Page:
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The Rolls-Royce AE 3007 (US military: F137) is a turbofan engine produced by Rolls-Royce North America, sharing a common core with the Rolls-Royce T406 (AE 1107) and AE 2100.


AE 3007 on an Embraer ERJ 145

In 1988, Allison Engine Company (then owned by General Motors) and Rolls-Royce plc began joint studies of a 33kN (7,500 lbf) RB580 to power the proposed Short Brothers FJX regional jet, combining the T406 core with a Rolls-Royce low-pressure spool. By late 1989, amid growing importance of the Rolls-Royce Trent engine and uncertainty over the Short Brothers project, Rolls-Royce quit and Allison Engine Company pursued it alone.[1]

Allison designed a new wide-chord snubberless (or clapperless) titanium fan and low-pressure turbine. In March 1990, it was selected to power the Embraer EMB-145 regional jet and for the Cessna Citation X in September 1990. Ten months after the programme launch, the GMA3007 was first ground tested in mid-1991 and flight-tested on a Cessna Citation by mid-1992. In 1995, Rolls-Royce bought Allison Engine Company and the engine had its first flight on the EMB-145. The Citation X 28 kN (6,300 lbf) AE3007C was certificated by the FAA in February 1995 before the EMB-145 39 kN (8,800 lbf) AE3007A in mid-1996.[1]

In 1995, Teledyne Ryan selected the AE3007H for the Tier II+ unmanned surveillance aircraft (now the Northrop Grumman RQ-4 Global Hawk), which required long-endurance at up to 70,000ft (21,300m). It was tested at these altitudes in February 1996 at the Arnold Engineering Development Center in Tennessee and the first was delivered in May 1996.[1]

More than 3,400 engines have been delivered.[2] In 2014, 2,976 civil engines were installed.[3] In 2017, the AE 3007 in the ERJ family had flew over 53 million hours and over 44 million cycles.[4] It was flown for more than 60 million hours.[5]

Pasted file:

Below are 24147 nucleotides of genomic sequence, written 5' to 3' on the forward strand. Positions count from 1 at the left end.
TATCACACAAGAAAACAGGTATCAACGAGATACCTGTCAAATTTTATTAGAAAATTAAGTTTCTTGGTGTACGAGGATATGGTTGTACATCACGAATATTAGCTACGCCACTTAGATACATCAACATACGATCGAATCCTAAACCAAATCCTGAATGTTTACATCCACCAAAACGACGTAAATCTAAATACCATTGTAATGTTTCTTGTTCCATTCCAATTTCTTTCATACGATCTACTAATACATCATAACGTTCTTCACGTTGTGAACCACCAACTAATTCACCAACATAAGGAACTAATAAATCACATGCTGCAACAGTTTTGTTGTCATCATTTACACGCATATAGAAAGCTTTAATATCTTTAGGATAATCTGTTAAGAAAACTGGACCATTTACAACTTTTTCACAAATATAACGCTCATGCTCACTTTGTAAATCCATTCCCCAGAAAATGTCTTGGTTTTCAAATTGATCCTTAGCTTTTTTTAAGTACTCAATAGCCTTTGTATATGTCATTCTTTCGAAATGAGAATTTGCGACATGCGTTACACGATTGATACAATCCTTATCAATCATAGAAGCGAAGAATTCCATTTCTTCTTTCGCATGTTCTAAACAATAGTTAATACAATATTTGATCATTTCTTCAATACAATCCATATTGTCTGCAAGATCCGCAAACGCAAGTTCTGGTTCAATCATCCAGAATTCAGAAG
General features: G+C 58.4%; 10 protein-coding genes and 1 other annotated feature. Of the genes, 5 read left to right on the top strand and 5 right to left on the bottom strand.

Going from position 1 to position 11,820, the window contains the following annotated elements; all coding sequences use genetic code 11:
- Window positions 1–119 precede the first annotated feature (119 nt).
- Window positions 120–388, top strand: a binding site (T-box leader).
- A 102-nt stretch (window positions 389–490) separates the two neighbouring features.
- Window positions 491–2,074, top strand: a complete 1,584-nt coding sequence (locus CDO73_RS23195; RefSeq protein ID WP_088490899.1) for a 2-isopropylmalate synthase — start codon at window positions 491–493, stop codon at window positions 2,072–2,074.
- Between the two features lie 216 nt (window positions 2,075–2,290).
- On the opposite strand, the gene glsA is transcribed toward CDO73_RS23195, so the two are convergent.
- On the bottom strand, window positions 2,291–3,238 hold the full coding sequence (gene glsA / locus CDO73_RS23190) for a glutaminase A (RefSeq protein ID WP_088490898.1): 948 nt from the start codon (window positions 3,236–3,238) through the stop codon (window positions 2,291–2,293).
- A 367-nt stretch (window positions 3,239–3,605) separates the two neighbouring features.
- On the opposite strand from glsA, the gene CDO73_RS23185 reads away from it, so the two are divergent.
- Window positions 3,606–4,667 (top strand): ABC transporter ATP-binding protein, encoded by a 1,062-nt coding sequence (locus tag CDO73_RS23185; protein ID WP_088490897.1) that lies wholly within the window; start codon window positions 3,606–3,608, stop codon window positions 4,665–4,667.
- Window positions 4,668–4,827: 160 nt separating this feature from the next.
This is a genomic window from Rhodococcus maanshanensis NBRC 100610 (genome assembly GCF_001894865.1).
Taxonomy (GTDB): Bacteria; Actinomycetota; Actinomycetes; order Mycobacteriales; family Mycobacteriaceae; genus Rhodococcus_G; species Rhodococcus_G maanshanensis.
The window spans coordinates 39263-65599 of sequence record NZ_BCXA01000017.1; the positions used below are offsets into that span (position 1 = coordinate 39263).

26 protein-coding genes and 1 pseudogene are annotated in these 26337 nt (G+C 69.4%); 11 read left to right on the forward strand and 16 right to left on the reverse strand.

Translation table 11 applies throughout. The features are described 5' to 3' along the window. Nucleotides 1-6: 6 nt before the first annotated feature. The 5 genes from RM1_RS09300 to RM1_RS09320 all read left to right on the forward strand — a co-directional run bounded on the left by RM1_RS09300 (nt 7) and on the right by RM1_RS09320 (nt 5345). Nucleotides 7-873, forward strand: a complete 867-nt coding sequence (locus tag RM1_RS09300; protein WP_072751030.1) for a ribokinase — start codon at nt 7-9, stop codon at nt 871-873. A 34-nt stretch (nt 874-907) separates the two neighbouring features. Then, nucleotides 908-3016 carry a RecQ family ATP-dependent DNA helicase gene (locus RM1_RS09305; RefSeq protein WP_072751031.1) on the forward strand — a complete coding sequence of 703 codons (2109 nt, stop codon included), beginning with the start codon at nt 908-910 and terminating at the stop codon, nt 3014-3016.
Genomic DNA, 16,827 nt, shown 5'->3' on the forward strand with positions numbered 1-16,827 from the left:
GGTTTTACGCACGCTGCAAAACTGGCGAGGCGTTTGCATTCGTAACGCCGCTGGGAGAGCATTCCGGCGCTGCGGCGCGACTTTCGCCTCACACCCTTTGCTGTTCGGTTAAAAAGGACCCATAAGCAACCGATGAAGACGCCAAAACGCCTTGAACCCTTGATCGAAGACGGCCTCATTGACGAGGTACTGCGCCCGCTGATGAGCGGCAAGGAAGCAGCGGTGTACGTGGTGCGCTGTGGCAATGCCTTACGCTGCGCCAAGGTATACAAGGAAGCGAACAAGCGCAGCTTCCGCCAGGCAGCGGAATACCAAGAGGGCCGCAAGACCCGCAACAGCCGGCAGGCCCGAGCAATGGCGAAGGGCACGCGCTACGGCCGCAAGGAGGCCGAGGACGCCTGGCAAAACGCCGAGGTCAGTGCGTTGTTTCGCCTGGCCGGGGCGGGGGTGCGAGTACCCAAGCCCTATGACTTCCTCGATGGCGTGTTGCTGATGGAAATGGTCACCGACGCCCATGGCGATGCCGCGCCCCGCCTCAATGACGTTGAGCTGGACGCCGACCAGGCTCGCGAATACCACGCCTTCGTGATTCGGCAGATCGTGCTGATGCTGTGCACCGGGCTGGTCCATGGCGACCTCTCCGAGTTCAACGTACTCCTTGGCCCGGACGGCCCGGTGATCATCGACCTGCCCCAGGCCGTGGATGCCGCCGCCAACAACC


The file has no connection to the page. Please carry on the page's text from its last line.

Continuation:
The AE 3007 is a direct drive turbofan engine with a single stage fan, a 14-stage axial compressor with 6 stages of variable vanes including inlet guide vanes, an annular combustor, a two-stage high pressure turbine and a 3-stage low pressure turbine. The accessory gearbox is mounted at its bottom and two single channel FADEC units are mounted in the aircraft. It has fore and aft mounting provisions for underwing pylon or aft fuselage installation.[6]


AE 3007C, C1, C2
AE 3007A, A1, A1/1, A1/3, A3, A1P, A1E, A2
AE 3007H (F137)
AE 3007N



Undergoing maintenance
AE 3007 data sheet[7]
Variant AE 3007C AE 3007A
Compressor Single-stage fan and 14-stage axial HP[6]
Fan 24 blades, 38.5 in (98 cm) diameter[8]
Combustor Annular[6]
Turbine 2-stage HP, 3-stage LP[6]
Takeoff thrust 6,442-7,042 lbf (28.66-31.32 kN) 7,580-9,440 lbf (33.7-42.0 kN)
Fan shaft rpm 7344-7518 7716-8248
Gas generator rpm 15196-15452 15452-16245
Length 115.08 in (292.3 cm)
Width 46.14 in (117.2 cm)
Height 55.70 in (141.5 cm)
Weight 1,614-1,641 lb (732-744 kg) 1,657-1,681 lb (752-762 kg)
Thrust to weight 4-4.3 4.6-5.6
Interstage Turbine Temperature[6] 888-907 °C (1,630-1,665 °F) 921-970 °C (1,690-1,778 °F)
Overall Pressure ratio 23:1[8]
Bypass ratio 5:1[8]

See also

Related development

Comparable engines

Related lists


  1. ^ a b c d Guy Norris (10 April 1996). "Baby big fan". Flight International.
  2. ^ "AE 3007 for Transport, Tanker, Patrol & Tactical". Rolls-Royce.
  3. ^ "Civil engine deliveries installed base" (PDF). Rolls-Royce. 2017.
  4. ^ "AE 3007 infographic" (PDF). Rolls-Royce. 24 October 2017.
  5. ^ "AE 3007 for business aviation". Rolls-Royce.
  6. ^ a b c d e "Type Certificate Data Sheet No. IM.E.044 for AE 3007 Series Engines" (PDF). EASA. 22 May 2015.
  7. ^ "Type Certificate Data Sheet No. TE6CH" (PDF). FAA. 30 December 2016.
  8. ^ a b c "AE 3007 Poster" (PDF). Rolls-Royce. 2017.

External links

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